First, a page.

disregarded for sports lessons
-   Some schools still do not provide Halal food and a prayer room for Muslim pupils
- It is important to bring in the native Bangladesh culture into schools

Nirmal Kaur: a Sikh parent identified the following issues for her particular
 - As Sikhs are minorities within minorities statistics do not represent accurately all
    problems that arise for them
 - Lots of parents do not speak English and need support. The language barrier
    automatically excludes parents from being involved in the education of their
    children at school.
 - There is some criticism of Race Equality in schools because it still excludes and
    neglects input about Sikhism and the Sikh religious festivals.
 - Teachers are not given curriculum time to consider/discuss the range of religious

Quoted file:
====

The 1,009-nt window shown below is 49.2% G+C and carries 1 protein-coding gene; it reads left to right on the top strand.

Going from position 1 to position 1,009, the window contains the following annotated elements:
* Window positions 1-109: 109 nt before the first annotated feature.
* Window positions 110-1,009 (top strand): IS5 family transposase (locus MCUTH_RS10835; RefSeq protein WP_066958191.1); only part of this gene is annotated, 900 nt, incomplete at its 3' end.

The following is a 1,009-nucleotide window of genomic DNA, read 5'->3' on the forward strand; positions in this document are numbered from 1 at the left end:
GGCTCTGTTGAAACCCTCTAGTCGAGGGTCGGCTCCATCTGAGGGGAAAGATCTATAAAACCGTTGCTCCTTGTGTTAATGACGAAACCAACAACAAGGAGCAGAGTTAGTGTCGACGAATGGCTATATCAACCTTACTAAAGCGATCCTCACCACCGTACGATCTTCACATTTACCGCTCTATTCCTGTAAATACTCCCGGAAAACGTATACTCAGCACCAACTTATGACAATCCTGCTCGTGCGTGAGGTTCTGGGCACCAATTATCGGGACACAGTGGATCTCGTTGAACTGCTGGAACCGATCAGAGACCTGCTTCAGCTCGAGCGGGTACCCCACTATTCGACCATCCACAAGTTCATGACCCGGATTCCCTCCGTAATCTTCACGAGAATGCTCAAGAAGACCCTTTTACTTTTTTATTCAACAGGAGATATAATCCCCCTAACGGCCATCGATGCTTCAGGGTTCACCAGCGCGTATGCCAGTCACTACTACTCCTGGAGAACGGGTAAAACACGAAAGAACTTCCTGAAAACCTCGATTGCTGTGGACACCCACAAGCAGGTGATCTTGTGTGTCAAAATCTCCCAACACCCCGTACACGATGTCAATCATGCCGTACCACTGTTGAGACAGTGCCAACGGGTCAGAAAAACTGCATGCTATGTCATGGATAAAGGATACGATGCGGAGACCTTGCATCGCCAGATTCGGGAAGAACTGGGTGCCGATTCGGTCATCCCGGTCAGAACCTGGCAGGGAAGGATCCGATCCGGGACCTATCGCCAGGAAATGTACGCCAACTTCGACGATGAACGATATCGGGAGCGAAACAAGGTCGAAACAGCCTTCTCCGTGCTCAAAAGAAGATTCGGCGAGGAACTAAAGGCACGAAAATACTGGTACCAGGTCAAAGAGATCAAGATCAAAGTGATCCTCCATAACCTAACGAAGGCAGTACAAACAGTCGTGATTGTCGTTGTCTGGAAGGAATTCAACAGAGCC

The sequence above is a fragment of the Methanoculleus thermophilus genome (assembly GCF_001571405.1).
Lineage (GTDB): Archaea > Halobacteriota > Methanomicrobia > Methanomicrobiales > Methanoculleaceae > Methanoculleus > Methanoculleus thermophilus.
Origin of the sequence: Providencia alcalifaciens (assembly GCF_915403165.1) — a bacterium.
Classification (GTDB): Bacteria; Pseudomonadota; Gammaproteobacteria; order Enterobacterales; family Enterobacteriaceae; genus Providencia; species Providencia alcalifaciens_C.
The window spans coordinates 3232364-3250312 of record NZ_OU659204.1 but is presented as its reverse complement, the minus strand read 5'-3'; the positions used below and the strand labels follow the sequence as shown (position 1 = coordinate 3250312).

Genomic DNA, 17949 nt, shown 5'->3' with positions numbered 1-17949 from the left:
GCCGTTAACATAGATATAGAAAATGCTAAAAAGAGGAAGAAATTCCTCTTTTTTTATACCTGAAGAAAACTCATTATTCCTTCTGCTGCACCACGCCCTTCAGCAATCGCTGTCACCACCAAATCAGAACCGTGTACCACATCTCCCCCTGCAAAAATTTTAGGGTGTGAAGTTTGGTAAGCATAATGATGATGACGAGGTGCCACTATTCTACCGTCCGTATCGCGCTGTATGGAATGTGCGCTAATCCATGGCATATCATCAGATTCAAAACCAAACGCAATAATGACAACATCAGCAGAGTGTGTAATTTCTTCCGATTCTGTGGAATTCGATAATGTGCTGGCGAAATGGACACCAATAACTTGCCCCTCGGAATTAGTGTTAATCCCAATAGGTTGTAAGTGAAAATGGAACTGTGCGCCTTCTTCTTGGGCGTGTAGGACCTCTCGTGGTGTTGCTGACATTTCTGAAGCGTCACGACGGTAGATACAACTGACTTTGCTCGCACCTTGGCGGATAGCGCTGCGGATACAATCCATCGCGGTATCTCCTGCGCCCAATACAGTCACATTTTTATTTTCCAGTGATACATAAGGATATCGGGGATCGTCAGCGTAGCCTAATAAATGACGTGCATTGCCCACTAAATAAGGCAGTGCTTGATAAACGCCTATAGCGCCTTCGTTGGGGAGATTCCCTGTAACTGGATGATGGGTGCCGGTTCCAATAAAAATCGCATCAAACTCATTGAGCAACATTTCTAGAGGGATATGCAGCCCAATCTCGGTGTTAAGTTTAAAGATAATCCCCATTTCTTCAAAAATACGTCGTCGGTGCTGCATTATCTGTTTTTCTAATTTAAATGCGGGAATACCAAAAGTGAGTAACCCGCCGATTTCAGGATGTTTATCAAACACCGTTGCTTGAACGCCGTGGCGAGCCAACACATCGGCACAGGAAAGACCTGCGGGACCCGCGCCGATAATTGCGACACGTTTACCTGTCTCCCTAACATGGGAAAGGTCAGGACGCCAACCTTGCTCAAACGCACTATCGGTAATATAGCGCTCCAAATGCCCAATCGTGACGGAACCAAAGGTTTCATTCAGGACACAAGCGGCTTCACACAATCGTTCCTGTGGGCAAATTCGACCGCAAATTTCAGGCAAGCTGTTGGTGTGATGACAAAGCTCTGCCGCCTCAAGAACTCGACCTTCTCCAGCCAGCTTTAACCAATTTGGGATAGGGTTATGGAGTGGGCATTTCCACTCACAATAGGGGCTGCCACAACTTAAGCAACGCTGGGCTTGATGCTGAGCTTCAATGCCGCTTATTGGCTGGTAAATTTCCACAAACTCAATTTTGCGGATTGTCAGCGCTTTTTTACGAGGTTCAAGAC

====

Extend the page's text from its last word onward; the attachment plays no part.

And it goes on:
and cultural knowledge they need to have to represent their pupils’

                              Good Practice identified

The City Academy has achieved remarkable improvements in its GCSE results as a
consequence of collaborating with supplementary school provision, especially
Somali/ Pakistani and Bangladeshi/ Muslim supplementary support.

Norbert Stricker from The Limes Nursery identified the following GP at his school
- Parents with native languages – strong attention to induction of ethnic minority
   families – learning diaries (Early Years’ Curriculum)
- Pupils plan with parents how they want their learning to develop – Parent
- Recall/review time group discussion re learning experience
- Parents’ EAL well supported – encouraged to work in native language
- Encourages balanced exchanges between English and Native languages
- Highlighting difficulties – discussing these

Nusrat Mohammed from Springwoods Nursery identified the following GP at her
- Arabic names on drawers – respect for native roots
- Somali support worker 4 days a week
- Asian support worker 2 days a week – Parents more trusting/comfortable
- Inviting parents to work on 6 curriculum area, misunderstand concept that